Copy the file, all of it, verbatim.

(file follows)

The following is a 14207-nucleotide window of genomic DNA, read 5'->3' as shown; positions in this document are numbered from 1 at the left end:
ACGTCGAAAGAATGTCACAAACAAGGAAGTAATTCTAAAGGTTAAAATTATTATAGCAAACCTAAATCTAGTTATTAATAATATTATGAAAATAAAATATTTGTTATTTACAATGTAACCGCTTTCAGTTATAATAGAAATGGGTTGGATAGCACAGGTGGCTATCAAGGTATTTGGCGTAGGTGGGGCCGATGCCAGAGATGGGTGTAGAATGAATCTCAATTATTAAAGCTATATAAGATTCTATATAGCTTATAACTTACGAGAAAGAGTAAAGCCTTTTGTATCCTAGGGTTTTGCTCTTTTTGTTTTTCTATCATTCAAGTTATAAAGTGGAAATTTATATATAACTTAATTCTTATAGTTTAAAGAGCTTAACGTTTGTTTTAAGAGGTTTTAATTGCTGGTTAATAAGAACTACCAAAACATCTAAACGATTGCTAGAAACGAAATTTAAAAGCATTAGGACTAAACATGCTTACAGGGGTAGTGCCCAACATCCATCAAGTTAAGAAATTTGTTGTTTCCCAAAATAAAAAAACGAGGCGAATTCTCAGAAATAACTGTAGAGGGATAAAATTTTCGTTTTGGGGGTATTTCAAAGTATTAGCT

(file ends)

The following is a 14207-nucleotide window of genomic DNA, read 5'->3' as shown; positions in this document are numbered from 1 at the left end:
ACGTCGAAAGAATGTCACAAACAAGGAAGTAATTCTAAAGGTTAAAATTATTATAGCAAACCTAAATCTAGTTATTAATAATATTATGAAAATAAAATATTTGTTATTTACAATGTAACCGCTTTCAGTTATAATAGAAATGGGTTGGATAGCACAGGTGGCTATCAAGGTATTTGGCGTAGGTGGGGCCGATGCCAGAGATGGGTGTAGAATGAATCTCAATTATTAAAGCTATATAAGATTCTATATAGCTTATAACTTACGAGAAAGAGTAAAGCCTTTTGTATCCTAGGGTTTTGCTCTTTTTGTTTTTCTATCATTCAAGTTATAAAGTGGAAATTTATATATAACTTAATTCTTATAGTTTAAAGAGCTTAACGTTTGTTTTAAGAGGTTTTAATTGCTGGTTAATAAGAACTACCAAAACATCTAAACGATTGCTAGAAACGAAATTTAAAAGCATTAGGACTAAACATGCTTACAGGGGTAGTGCCCAACATCCATCAAGTTAAGAAATTTGTTGTTTCCCAAAATAAAAAAACGAGGCGAATTCTCAGAAATAACTGTAGAGGGATAAAATTTTCGTTTTGGGGGTATTTCAAAGTATTAGCT